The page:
According to records, in 1951 the organization joined the International Catholic Deaf Association, an organization meant to unite, worship, advocate, learn and evangelize in American Sign Language Culture. Ephpheta Sodality became the Milwaukee Chapter #7, and many times hosted ICDA conventions throughout the years. While that tradition may have evolved, support for the deaf and hard of hearing community remains the focus.
“Right now we are going through some phases where there are more and more deaf and hard of hearing people being mainstreamed in the public schools,” Calteaux explained. “That’s been a challenge for us to reach out to them and promote to them about our organization, that we do have a support group, if you will, for the deaf and hard of hearing Catholics.”
In addition, they are also forming a partnership with the Milwaukee Archdiocese’s Deaf and Hard of Hearing Ministry office to help spread their services further.
Provides connection to Catholic faith

“I have been a member of this organization since 1987 and I’ve seen the changes, the growth and the diversity among our community,” Calteaux said. She recently received her certification in ministry formation programs, and this May will receive a master’s degree in pastoral ministry specializing in deaf and hard of hearing ministry.
“With that background and that involvement that I have, I would like to provide services for the deaf and hard of hearing Catholics in the Archdiocese of Milwaukee,” she explained.
Calteaux said many deaf and hard of hearing Catholics who join the Ephpheta Sodality are connected to their Catholic faith through resources available through the organization in two media.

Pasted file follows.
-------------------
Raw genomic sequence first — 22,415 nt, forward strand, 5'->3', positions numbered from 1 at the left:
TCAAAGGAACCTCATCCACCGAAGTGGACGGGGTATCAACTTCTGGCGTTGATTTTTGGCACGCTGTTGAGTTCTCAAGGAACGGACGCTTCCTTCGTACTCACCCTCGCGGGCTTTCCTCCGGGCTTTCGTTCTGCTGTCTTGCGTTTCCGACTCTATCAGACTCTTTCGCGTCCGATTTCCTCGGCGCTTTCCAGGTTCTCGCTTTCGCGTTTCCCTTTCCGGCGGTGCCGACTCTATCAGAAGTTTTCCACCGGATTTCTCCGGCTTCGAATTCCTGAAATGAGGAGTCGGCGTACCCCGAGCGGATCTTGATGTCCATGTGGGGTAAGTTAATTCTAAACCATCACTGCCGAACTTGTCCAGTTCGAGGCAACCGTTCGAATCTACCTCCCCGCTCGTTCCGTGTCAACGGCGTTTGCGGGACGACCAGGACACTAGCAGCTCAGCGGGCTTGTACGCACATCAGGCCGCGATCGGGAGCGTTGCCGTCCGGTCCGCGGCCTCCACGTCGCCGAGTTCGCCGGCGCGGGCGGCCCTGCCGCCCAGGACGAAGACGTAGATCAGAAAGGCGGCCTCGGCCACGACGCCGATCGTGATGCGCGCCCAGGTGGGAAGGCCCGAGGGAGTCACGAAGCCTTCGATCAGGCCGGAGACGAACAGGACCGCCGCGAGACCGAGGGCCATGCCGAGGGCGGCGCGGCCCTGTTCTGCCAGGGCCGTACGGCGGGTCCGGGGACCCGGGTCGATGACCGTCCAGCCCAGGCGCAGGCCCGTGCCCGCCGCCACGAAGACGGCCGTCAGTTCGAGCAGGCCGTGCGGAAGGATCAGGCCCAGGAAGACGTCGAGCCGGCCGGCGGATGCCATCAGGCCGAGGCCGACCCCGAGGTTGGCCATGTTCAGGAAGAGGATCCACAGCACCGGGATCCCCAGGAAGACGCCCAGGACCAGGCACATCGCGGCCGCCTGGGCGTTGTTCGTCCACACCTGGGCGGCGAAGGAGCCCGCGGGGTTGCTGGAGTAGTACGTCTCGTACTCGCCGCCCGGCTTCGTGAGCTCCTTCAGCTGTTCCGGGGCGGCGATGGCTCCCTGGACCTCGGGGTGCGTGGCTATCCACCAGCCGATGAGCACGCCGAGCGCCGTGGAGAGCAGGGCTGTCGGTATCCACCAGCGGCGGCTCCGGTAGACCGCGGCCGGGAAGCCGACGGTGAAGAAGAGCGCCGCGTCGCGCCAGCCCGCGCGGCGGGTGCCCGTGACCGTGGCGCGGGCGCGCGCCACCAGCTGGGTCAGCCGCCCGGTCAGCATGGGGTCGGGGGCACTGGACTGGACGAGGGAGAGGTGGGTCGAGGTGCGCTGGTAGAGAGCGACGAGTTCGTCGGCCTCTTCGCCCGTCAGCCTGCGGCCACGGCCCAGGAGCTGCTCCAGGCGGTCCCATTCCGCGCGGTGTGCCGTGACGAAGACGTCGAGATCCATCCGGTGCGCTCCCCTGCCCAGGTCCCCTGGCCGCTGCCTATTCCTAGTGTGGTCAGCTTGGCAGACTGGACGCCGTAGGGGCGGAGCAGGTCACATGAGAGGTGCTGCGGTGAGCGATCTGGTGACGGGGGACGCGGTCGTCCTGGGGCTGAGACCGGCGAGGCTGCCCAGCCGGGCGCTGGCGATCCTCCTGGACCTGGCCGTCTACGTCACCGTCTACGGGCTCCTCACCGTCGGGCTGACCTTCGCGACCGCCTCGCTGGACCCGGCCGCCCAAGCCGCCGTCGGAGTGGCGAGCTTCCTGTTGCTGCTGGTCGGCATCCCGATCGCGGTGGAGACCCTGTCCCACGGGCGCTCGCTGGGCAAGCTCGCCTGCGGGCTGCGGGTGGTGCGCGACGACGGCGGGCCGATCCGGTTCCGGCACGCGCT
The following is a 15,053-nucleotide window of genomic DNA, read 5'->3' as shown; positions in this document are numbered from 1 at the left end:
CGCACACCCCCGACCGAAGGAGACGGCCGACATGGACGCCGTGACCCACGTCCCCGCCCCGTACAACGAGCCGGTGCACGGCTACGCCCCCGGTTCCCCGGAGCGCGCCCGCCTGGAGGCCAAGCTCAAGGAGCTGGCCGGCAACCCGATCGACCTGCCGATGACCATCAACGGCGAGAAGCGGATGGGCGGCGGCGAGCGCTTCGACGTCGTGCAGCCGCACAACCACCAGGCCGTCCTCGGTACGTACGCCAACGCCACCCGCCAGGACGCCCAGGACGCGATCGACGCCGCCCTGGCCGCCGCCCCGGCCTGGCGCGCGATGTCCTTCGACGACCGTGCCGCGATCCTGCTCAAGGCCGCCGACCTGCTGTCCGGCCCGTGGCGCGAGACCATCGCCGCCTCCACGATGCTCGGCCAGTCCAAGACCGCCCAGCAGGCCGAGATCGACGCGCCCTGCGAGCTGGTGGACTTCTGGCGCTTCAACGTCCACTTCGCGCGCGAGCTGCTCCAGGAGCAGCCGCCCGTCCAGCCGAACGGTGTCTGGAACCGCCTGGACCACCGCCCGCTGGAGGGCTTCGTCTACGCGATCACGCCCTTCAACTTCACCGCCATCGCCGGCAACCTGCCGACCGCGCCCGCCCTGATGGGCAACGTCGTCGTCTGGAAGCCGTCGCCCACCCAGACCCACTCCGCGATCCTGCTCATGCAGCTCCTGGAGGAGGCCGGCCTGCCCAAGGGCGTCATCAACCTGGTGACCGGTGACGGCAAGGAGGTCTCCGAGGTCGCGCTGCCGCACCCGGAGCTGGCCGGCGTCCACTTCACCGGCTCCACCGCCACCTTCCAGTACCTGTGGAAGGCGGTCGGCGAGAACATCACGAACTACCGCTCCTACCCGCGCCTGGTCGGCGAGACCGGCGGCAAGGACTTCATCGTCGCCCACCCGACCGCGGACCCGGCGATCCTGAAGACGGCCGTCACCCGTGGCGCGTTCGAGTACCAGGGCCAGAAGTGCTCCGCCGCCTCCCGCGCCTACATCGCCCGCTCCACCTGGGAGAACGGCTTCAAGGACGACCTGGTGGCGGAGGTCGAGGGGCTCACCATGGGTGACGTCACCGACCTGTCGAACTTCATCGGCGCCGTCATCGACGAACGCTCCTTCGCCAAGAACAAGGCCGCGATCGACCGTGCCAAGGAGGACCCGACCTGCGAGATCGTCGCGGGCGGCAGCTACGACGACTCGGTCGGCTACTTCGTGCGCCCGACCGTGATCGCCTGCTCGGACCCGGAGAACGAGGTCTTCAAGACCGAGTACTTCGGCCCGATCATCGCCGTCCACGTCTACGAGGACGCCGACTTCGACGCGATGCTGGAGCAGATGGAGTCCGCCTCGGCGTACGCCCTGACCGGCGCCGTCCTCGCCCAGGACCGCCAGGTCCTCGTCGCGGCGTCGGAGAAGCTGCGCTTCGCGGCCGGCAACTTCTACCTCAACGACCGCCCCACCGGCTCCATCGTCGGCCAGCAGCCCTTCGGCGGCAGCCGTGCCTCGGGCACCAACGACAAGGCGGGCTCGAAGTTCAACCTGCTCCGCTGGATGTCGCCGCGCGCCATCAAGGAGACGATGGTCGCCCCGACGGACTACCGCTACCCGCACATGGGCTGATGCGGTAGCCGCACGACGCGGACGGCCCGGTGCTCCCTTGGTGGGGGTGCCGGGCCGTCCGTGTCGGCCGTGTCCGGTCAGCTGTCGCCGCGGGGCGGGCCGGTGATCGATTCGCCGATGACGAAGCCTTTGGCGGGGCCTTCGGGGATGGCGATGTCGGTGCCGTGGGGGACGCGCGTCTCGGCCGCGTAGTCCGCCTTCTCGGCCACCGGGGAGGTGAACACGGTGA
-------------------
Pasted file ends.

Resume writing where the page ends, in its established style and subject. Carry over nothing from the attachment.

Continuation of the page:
“One is only for the deaf and hard of hearing, and the other one is that we want to provide interpreters and be part of the entire Catholic community,” she explained about services offered through Ephpheta Sodality.
John Reske, a deaf and blind parishioner at St. Matthias, Milwaukee, was at the celebration and explained through sign language interpretation how the organization has helped him feel connected to his Catholic faith.

“I grew up Catholic. I always went to a Catholic Church, I was born a Catholic in my family, so I’ve always been faithful and church has always been a priority to me,” he signed. “I always continue to grow with my faith and it’s really a positive thing having a deaf organization for the Catholic Church. I’m hoping that we actually have more people join our organization, that they can grow with us and grow in their faith. It would be really great and positive for the community…”
Reske encouraged deaf and hard of hearing cradle Catholics who have fallen away from their faith to come back to the church.
“Really, just for the deaf community that doesn’t go to church I would just encourage them to come and try it, and see what church is all about. Just reserve some time to come and spend some time with the Lord, to grow with us as a community,” he added.
Deaf need ‘opportunity to become leaders’
Deacon Christopher Klusman, 34, is the first deaf seminarian in the Milwaukee Archdiocese. While his road to the priesthood has been difficult, it’s one he wouldn’t trade. He will be ordained a priest in May.
“The experience has been wonderful, extremely positive. There have been challenges and bumps in the road along the way, but it’s overall been very positive,” he signed.
As a member of the Ephpheta Sodality, he feels the organization helps fill a need for deaf Catholics.
“The organization is beautiful because it gives the deaf the opportunity to become leaders. They can practice leadership skills for this organization, they can feel like they can contribute their skills to other people’s, to the church, to the archdiocese, because we really don’t have too many opportunities for them to feel inspired and for them to feel like they’re worth offering their diverse gifts to this community,” he said.